Classic American fighters – The Boeing P-26 ‘Peashooter’

by Chris Chant on 26/09/2011

A Peashooter in flightThe nature of the Boeing P-26 as a classic fighter of the transitional period between the braced biplane and the cantilever monoplane is revealed by a number of its salient characteristics: the ‘Peashooter’, as the type was generally known, was the last fighter placed in production by Boeing and also the last accepted for service with the US Army Air Corps with an open cockpit, fixed landing gear and an externally braced wing; it was also the first US fighter with an all-metal structure and a monoplane configuration.

The origin of the type can be traced to 1931, when Boeing was producing the closely related P-12 and F4B series of biplane fighters for the USAAC and US Navy respectively. With these types in production but also approaching the end of their development potential, Boeing started to consider a new basic design that would draw on the company’s increasing experience with stressed-skin metal construction and the monoplane layout, as typified by its latest civil aircraft, and created a design intended to appeal specifically to the USAAC. After discussion with the USAAC, which suggested a number of features to be incorporated in the new design, Boeing in September 1931 proposed a small monoplane fighter based on the powerplant of one well-tried Pratt & Whitney R-1340 Wasp air-cooled nine-cylinder radial engine but in combination with a modern semi-monocoque metal fuselage with less advanced features such as an externally wire-braced metal monoplane wing and tailwheel landing gear with fixed but nicely faired main units. Despite its experience with cantilever structures (Model 205 fighter) and retractable landing gear (Model 200 Monomail transport), Boeing felt that external bracing would offer the probability of a lighter wing structure, that wire rather than strut bracing would provide the advantages of further reduced weight and less drag, and that the additional drag of the fixed main landing gear units would be more than offset by a simplified and lighter structure which also provided the anchorage points required by the flying wires.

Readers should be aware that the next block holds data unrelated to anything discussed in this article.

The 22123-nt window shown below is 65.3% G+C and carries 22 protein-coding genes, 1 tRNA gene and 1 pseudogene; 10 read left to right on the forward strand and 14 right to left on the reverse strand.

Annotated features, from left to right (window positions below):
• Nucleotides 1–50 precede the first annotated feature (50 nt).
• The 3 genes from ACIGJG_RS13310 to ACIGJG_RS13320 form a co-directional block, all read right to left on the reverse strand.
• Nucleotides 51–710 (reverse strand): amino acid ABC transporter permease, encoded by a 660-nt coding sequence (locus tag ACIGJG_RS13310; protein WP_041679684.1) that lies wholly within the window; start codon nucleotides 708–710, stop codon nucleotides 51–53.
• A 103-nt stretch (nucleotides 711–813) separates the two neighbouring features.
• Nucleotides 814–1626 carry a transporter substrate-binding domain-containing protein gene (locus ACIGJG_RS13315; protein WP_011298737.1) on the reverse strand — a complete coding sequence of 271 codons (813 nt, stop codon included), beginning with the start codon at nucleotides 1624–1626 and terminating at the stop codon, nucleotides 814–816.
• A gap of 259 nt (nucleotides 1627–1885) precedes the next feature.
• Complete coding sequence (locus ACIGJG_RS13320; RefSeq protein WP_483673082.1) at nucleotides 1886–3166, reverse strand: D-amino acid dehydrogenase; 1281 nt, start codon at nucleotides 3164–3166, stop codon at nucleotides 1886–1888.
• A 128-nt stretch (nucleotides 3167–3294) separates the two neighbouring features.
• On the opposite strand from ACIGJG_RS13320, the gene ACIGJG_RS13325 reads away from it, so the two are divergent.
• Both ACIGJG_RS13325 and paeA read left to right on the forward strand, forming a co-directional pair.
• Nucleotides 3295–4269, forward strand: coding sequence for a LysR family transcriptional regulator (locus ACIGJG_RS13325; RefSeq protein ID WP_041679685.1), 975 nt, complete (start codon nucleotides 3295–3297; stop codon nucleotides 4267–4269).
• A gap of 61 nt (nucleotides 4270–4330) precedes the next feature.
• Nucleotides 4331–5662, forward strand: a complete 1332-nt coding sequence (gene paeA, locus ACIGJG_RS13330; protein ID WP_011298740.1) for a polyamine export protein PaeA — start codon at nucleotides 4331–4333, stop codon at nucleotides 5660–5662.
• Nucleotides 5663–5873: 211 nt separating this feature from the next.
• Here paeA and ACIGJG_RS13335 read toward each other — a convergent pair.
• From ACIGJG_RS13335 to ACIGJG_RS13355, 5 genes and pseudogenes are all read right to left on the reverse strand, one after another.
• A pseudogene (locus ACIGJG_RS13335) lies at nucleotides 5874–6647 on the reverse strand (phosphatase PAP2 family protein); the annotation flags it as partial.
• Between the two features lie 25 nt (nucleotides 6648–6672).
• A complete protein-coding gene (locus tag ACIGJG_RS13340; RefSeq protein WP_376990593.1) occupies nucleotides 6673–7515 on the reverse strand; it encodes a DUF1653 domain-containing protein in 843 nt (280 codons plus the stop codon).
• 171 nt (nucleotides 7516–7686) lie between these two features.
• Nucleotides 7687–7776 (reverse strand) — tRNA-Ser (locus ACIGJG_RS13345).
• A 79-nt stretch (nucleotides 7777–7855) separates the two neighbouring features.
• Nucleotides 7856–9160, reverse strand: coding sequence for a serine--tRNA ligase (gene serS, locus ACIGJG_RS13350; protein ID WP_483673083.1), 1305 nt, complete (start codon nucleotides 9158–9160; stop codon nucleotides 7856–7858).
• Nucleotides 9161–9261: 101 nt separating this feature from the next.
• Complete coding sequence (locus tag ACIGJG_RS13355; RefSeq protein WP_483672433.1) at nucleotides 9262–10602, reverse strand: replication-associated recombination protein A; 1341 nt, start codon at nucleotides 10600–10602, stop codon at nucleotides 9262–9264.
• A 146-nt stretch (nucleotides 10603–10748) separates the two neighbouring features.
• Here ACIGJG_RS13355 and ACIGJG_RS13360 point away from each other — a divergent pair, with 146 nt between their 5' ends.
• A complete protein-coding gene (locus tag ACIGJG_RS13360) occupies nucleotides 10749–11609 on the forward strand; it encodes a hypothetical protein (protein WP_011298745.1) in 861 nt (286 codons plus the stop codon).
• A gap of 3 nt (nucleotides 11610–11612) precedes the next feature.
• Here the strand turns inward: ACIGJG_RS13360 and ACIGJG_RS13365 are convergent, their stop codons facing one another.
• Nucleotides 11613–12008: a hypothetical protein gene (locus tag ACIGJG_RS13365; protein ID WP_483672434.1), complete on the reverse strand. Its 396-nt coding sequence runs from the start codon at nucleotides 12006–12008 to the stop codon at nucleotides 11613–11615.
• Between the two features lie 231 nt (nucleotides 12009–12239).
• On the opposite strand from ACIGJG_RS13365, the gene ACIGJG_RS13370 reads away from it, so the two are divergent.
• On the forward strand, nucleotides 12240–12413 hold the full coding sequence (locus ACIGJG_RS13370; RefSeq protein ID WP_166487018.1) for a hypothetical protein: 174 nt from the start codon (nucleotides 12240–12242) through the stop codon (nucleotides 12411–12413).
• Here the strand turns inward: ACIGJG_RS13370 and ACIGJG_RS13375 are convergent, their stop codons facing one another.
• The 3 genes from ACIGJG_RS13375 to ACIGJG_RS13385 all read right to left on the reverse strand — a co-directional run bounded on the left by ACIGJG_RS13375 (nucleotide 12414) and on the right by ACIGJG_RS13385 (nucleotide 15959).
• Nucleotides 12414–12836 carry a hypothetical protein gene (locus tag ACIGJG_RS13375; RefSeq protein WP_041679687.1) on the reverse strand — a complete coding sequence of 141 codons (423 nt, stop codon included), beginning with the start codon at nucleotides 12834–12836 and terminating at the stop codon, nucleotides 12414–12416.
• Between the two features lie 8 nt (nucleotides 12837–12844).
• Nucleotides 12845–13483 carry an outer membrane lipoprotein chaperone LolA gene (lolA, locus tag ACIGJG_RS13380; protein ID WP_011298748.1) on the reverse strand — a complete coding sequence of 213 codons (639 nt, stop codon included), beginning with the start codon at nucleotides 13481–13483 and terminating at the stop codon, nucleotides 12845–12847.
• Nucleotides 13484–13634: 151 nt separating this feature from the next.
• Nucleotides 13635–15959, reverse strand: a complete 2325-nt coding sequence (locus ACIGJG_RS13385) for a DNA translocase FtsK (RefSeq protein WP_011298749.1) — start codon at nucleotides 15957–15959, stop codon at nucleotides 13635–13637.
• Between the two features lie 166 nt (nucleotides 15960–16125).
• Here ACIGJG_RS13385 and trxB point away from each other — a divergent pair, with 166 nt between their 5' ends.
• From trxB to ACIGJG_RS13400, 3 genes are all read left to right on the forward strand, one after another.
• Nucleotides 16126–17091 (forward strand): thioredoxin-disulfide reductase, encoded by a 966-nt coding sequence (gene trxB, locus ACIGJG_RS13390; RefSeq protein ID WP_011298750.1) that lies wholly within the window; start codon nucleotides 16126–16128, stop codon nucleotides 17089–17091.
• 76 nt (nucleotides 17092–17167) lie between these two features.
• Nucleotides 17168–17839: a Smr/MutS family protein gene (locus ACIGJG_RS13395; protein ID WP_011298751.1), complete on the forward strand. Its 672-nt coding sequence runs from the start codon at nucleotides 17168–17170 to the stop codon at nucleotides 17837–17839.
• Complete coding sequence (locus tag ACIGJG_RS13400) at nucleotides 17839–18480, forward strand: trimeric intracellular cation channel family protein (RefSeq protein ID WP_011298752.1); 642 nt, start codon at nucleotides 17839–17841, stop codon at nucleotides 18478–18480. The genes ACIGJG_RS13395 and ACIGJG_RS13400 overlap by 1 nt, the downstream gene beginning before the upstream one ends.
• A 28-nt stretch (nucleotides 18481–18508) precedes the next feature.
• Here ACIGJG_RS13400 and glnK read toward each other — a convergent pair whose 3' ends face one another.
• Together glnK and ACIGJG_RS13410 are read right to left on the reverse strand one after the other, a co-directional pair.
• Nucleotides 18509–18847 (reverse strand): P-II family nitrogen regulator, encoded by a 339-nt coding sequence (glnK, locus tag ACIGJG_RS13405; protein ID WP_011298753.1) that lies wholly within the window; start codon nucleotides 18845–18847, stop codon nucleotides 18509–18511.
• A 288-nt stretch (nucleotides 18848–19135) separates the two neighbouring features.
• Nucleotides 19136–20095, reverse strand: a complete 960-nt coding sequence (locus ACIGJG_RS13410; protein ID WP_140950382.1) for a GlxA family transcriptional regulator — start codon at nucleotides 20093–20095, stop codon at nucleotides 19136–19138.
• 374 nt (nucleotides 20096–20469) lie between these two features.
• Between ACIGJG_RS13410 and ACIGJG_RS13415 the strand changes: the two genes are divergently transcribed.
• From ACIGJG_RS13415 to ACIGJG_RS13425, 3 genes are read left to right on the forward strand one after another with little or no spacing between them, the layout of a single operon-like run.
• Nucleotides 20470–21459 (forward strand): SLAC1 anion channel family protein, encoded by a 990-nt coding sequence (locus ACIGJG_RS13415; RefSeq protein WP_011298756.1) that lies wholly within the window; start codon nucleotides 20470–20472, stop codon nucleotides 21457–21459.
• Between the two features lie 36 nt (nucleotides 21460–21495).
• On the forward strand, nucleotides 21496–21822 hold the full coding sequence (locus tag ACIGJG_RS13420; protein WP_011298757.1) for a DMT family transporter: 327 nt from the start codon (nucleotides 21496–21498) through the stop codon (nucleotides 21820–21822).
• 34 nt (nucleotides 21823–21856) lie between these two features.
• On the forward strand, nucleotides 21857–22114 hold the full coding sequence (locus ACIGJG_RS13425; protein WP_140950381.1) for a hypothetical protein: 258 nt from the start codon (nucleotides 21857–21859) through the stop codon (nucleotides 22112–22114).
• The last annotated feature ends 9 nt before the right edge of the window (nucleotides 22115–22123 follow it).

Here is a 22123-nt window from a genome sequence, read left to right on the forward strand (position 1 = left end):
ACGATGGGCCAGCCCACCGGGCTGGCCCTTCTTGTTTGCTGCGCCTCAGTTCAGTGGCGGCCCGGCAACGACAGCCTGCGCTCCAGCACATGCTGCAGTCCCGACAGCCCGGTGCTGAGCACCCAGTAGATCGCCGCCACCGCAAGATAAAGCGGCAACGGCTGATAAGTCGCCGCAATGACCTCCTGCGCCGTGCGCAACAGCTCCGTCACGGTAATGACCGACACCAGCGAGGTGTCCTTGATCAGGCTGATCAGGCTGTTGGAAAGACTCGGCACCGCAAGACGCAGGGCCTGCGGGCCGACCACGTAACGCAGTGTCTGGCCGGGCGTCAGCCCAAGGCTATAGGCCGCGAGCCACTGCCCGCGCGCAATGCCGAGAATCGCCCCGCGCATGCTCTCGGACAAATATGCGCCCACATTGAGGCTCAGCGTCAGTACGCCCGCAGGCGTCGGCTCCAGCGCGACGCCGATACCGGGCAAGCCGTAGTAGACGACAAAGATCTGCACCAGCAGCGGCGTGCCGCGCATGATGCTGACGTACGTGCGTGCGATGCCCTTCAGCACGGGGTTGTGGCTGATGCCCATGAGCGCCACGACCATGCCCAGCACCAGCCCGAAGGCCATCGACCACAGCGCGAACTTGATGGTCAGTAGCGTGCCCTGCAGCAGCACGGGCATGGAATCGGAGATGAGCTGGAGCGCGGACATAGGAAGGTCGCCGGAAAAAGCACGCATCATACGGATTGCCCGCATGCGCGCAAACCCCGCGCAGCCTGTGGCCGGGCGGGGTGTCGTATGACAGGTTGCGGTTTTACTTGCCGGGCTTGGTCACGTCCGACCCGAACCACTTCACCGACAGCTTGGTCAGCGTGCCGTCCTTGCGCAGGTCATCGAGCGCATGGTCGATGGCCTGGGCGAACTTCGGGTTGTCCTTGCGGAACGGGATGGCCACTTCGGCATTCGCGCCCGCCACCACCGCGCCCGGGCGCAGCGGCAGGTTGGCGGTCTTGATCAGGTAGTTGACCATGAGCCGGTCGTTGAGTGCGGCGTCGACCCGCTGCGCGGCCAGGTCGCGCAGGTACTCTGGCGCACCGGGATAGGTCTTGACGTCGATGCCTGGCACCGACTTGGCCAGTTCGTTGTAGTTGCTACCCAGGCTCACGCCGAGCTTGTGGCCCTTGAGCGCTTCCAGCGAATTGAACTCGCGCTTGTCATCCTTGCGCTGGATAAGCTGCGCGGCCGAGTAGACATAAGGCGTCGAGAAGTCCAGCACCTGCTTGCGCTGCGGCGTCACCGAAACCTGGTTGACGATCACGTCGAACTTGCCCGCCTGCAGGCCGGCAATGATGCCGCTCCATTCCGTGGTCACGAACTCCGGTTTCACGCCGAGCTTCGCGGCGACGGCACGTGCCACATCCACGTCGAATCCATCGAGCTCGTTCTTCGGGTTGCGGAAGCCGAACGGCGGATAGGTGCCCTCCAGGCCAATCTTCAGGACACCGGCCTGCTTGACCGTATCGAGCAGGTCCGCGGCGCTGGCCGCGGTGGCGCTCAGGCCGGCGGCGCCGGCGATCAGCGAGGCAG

The USAAC was cautious about the new type, and in December 1931 contracted to provide the engines and instrumentation for three Model 248 prototypes, which Boeing would build at its own expense. The contract also called for Boeing to finance the initial flight trials before the aircraft were passed to the USAAC for evaluation under the military designation XP-936. Final design of the Model 248 was already well advanced by this time, and Boeing began construction in January 1932. As orders for new aircraft were difficult to obtain during the Depression years of the early 1930s, Boeing put a major effort into this ambitious type and completed the first prototype in the remarkably short period of two months. The Model 248 was based on a trim fuselage that was of circular section in the engine area but translated into an oval section farther to the rear, and this supported a cantilever tail unit with plain control surfaces, and also the flat centre section of the low-set wing complete with the fixed main units of the landing gear, which were each braced inward by twin wires to the lower longeron on the other side of the fuselage. The dihedralled outer wing panels were based in a two-spar structure and of constant thickness and chord to their semi-elliptical tips, and on the outboard ends of their trailing edges carried ailerons. Two sets of twin flying wires extended upward and outward from the lower ends of the main landing gear units to the underside of the spars at about the mid-span point of the ailerons, while twin forward and single rear sets of landing wires extended outward and downward from the upper sides of the fuselage just ahead of the cockpit, giving the pilot excellent fields of vision. The empennage was a cantilever structure with single horizontal and vertical surfaces, the former comprising a tailplane and two tabbed elevators, and the latter a fin and rudder with an external trim tab. The landing gear was of the fixed tailwheel type with the spatted main wheels carried by oleo-pneumatic shock absorber legs covered by long-chord fairings, and the tailwheel located under the rear fuselage in a neat fairing that left only its lower half exposed.